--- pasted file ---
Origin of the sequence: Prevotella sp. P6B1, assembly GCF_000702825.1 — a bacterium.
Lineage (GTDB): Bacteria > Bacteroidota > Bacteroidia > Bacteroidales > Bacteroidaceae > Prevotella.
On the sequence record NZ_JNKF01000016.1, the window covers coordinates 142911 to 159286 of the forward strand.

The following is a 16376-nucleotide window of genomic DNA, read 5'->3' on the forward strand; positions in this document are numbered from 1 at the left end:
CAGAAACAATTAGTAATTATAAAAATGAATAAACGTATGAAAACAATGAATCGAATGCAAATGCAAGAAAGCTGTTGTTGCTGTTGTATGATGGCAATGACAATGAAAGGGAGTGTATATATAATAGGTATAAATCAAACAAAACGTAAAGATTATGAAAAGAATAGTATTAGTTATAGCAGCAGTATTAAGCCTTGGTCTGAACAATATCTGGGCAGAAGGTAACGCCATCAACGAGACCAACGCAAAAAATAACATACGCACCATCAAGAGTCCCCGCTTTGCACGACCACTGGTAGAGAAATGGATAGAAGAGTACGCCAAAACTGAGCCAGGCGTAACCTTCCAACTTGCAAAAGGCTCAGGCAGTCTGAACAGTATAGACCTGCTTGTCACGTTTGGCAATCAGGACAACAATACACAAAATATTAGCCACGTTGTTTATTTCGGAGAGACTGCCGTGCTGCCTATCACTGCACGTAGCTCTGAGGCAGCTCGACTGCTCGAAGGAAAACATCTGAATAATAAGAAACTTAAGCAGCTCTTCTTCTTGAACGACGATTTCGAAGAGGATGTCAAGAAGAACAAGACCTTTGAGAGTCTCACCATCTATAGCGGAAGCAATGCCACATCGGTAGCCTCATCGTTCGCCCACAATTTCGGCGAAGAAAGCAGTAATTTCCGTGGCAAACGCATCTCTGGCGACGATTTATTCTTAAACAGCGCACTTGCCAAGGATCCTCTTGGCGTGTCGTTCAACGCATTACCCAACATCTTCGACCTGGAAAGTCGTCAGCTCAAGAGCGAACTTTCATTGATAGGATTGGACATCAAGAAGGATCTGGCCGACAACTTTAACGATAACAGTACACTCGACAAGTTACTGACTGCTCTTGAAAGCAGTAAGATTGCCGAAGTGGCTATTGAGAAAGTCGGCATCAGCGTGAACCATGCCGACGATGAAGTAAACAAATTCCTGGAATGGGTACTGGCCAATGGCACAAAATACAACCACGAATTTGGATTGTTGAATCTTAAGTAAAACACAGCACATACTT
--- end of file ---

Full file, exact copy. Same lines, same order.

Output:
Origin of the sequence: Prevotella sp. P6B1, assembly GCF_000702825.1 — a bacterium.
Lineage (GTDB): Bacteria > Bacteroidota > Bacteroidia > Bacteroidales > Bacteroidaceae > Prevotella.
On the sequence record NZ_JNKF01000016.1, the window covers coordinates 142911 to 159286 of the forward strand.

The following is a 16376-nucleotide window of genomic DNA, read 5'->3' on the forward strand; positions in this document are numbered from 1 at the left end:
CAGAAACAATTAGTAATTATAAAAATGAATAAACGTATGAAAACAATGAATCGAATGCAAATGCAAGAAAGCTGTTGTTGCTGTTGTATGATGGCAATGACAATGAAAGGGAGTGTATATATAATAGGTATAAATCAAACAAAACGTAAAGATTATGAAAAGAATAGTATTAGTTATAGCAGCAGTATTAAGCCTTGGTCTGAACAATATCTGGGCAGAAGGTAACGCCATCAACGAGACCAACGCAAAAAATAACATACGCACCATCAAGAGTCCCCGCTTTGCACGACCACTGGTAGAGAAATGGATAGAAGAGTACGCCAAAACTGAGCCAGGCGTAACCTTCCAACTTGCAAAAGGCTCAGGCAGTCTGAACAGTATAGACCTGCTTGTCACGTTTGGCAATCAGGACAACAATACACAAAATATTAGCCACGTTGTTTATTTCGGAGAGACTGCCGTGCTGCCTATCACTGCACGTAGCTCTGAGGCAGCTCGACTGCTCGAAGGAAAACATCTGAATAATAAGAAACTTAAGCAGCTCTTCTTCTTGAACGACGATTTCGAAGAGGATGTCAAGAAGAACAAGACCTTTGAGAGTCTCACCATCTATAGCGGAAGCAATGCCACATCGGTAGCCTCATCGTTCGCCCACAATTTCGGCGAAGAAAGCAGTAATTTCCGTGGCAAACGCATCTCTGGCGACGATTTATTCTTAAACAGCGCACTTGCCAAGGATCCTCTTGGCGTGTCGTTCAACGCATTACCCAACATCTTCGACCTGGAAAGTCGTCAGCTCAAGAGCGAACTTTCATTGATAGGATTGGACATCAAGAAGGATCTGGCCGACAACTTTAACGATAACAGTACACTCGACAAGTTACTGACTGCTCTTGAAAGCAGTAAGATTGCCGAAGTGGCTATTGAGAAAGTCGGCATCAGCGTGAACCATGCCGACGATGAAGTAAACAAATTCCTGGAATGGGTACTGGCCAATGGCACAAAATACAACCACGAATTTGGATTGTTGAATCTTAAGTAAAACACAGCACATACTT